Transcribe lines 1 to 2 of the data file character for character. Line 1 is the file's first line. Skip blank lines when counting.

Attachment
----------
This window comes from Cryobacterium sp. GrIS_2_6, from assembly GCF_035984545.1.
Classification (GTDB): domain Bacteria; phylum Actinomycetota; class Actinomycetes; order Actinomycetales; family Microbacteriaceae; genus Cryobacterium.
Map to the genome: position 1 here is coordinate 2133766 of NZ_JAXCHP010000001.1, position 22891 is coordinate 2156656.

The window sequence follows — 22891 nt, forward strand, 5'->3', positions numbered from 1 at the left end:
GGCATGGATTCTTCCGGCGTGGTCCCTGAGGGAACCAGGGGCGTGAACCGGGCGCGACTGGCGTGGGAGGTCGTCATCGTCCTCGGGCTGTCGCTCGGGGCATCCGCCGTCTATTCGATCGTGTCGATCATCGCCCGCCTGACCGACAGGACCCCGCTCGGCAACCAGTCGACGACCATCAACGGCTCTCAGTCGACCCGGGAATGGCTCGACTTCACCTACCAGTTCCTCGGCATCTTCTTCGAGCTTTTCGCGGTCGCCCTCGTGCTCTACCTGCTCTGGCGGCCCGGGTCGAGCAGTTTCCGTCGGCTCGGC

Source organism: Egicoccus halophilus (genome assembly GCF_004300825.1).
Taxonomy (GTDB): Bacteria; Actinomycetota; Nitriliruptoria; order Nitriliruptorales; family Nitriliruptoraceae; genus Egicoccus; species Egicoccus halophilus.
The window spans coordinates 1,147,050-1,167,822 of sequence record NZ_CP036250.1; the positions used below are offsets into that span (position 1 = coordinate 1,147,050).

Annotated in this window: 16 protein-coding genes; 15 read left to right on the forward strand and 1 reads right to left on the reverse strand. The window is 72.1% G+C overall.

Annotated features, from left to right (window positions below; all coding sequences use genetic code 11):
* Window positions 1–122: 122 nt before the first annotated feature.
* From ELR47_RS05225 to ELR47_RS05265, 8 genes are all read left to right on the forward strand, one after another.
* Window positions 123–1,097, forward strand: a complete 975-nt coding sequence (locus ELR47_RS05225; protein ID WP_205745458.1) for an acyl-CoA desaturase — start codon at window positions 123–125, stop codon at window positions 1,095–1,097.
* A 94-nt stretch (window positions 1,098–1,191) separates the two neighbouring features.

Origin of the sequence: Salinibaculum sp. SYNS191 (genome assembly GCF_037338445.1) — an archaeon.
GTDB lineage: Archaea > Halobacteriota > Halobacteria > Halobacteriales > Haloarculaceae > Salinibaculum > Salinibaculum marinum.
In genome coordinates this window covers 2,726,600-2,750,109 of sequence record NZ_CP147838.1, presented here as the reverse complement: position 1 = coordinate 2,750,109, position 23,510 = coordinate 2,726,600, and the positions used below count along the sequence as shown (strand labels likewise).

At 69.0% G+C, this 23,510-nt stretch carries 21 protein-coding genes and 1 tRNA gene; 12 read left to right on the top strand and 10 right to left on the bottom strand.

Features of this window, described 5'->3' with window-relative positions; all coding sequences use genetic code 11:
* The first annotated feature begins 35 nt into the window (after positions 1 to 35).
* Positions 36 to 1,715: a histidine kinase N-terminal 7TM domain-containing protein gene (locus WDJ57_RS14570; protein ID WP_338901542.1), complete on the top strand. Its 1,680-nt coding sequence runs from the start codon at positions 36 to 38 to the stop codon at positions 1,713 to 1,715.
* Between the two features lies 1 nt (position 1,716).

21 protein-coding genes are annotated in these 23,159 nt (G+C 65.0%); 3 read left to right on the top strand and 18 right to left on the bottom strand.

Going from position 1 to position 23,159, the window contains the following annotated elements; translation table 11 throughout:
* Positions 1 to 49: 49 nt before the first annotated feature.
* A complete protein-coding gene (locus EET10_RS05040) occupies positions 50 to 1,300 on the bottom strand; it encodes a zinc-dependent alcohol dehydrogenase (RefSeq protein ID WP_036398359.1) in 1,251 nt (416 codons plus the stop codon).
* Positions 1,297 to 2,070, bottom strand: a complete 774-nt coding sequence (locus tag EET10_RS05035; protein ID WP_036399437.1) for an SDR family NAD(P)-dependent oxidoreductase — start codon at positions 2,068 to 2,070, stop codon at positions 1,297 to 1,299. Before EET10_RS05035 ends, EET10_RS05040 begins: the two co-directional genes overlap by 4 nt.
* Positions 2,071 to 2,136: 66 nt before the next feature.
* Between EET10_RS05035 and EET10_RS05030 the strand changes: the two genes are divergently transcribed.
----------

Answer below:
This window comes from Cryobacterium sp. GrIS_2_6, from assembly GCF_035984545.1.
Classification (GTDB): domain Bacteria; phylum Actinomycetota; class Actinomycetes; order Actinomycetales; family Microbacteriaceae; genus Cryobacterium.